Restoring the Glory of Salford Cathedral’s Interior

Thursday 7th July 2022

Salford Cathedral has shared exciting details of proposed interior repairs and redecoration as part of the Cathedral Restoration Project.


The internal works will begin in Spring 2023 and will require the temporary closure of the church. During this time an alternative space will be provided.

These internal works will follow on from external repairs to the cathedral beginning in 2022, which include:

  • The refurbishment of the roof and the introduction of insulation below the new roofs.
  • Structural repairs and improvements to the tower.
  • Repair and replacement of the external walls, windows, doors, and rainwater goods.
  • The introduction of secondary glazing to all windows in the Cathedral.
  • New external lighting.

The main aim of the Cathedral Restoration Project is to conserve the mother church of our diocese, renewing its exterior and interior, ensuring that the cathedral is fully sustainable and a source of spiritual inspiration for future generations. 

Large parts of our cathedral are in extremely poor repair. This is the right time to fix these and restore some of the original design features that have been lost over the years and enhance what we are able to offer the diocese and cathedral parish. These repairs will be performed using sustainable materials and methods. 

As part of this project we will seek to provide full equal and integrated access across the cathedral.

What Work Will Be Carried Out?

  • Reordering of the cathedral, including relocating the altar.

The altar will be relocated near its original position under the tower crossing. This will help restore the original splendour and ambience of the space.

  • Additional seating for diocesan events and an increasing congregation.

Additional seating will also be provided within the chancel for members of the clergy and choir. Whereas the cathedral currently seats around 370 people, the proposed layout will provide seating for up to 450 people.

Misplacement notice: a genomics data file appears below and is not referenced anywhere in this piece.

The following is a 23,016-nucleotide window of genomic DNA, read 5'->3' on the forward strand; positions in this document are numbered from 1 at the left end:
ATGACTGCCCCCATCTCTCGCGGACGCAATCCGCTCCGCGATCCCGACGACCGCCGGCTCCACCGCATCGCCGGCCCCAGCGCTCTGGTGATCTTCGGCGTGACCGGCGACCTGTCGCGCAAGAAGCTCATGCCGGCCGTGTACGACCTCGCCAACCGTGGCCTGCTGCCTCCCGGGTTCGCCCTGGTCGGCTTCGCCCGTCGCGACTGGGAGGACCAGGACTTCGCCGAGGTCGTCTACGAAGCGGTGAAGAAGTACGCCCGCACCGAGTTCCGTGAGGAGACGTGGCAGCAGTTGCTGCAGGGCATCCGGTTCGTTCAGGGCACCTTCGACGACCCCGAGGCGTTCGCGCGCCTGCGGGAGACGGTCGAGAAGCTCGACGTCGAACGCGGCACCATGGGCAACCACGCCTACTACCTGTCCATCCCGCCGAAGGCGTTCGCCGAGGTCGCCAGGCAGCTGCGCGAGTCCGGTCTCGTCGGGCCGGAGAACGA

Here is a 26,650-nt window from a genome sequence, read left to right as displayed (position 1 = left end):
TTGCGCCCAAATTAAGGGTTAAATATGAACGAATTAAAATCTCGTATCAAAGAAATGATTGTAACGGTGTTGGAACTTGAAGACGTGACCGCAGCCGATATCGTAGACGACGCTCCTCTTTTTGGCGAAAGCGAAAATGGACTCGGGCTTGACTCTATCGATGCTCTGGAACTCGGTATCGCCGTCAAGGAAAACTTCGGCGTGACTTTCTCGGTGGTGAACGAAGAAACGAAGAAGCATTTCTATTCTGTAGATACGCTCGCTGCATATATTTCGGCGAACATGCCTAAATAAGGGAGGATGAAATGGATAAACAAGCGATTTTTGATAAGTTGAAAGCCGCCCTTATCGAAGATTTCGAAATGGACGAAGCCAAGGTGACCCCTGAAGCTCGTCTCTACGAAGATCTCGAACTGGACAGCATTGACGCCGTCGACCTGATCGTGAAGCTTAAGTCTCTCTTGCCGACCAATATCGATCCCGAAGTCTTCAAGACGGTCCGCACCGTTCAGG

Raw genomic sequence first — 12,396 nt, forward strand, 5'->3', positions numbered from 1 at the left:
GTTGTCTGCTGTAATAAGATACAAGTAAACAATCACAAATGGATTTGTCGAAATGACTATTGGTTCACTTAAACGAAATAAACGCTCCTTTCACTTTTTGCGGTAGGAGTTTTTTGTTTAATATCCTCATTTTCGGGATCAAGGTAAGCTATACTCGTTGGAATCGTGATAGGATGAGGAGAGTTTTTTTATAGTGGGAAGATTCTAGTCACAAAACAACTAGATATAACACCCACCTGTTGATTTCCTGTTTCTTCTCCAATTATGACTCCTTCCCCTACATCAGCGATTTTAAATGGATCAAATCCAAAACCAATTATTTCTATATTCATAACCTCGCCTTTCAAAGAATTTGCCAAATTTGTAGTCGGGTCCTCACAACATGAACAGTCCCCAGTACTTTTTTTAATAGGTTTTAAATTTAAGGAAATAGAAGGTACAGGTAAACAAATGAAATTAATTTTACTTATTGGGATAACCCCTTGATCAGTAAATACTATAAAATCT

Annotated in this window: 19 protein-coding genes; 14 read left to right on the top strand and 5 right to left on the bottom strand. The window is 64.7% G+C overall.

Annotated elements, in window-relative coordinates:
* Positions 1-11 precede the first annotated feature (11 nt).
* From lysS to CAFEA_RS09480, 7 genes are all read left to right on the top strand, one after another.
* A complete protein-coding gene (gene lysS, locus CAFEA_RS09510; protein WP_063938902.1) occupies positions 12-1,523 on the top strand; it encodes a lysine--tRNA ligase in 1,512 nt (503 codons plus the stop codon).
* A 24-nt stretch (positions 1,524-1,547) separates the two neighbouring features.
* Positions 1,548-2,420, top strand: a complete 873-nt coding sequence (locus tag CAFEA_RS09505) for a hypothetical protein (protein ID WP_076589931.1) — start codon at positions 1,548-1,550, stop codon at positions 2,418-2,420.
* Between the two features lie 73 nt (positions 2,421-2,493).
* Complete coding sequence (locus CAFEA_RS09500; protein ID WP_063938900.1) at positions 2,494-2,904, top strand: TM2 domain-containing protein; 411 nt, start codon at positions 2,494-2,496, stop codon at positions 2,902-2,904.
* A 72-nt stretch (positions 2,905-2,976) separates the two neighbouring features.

• Redecoration of the cathedral to restore original design features that have been lost over the years

The current cathedral interior is very different from its original appearance – in the 1840s (when the cathedral first opened), the cathedral would have been brightly decorated with stencilled patterns, ornate furnishings and fittings and highly detailed encaustic tile floors. Successive re-orderings have meant that the cathedral has lost a lot of its exceptional detailing, ecclesiastical ambience and interior character.

The intention is to introduce interior finishes that match with the style and character of the original finishes. It is important to remember that the original design will not be replicated but will instead influence the modern design proposals. An image shown above demonstrates the ambition for the flooring scheme which utilises encaustic and geometric tiles manufactured by the same company that supplied tiles for the cathedral in the 19th Century. Separate images above show the proposed and original ceiling and wall decoration which will be refurbished to a condition sympathetic with the original.

We have grown to understand historical buildings in a different way over the last few decades and the restoration project will look to renew the interior while remaining sensitive to the Cathedral’s Grade II* Listed status.

The Journey Continues

The re-ordering, repair and restoration project will not only restore Salford Cathedral’s heritage and sense of sacred space but will maximise capacity for the growing community and visitors alike. It is an opportunity to look to the future of the cathedral and as part of the process we will provide space for diocesan events, a growing congregation and a flourishing music programme.

Information boards are currently on display at the back of the cathedral if you want to learn more. If you have any further questions or would like to submit any feedback please read and/or fill out this Information Leaflet and Feedback Form or email

You can follow Salford Cathedral’s restoration journey here.

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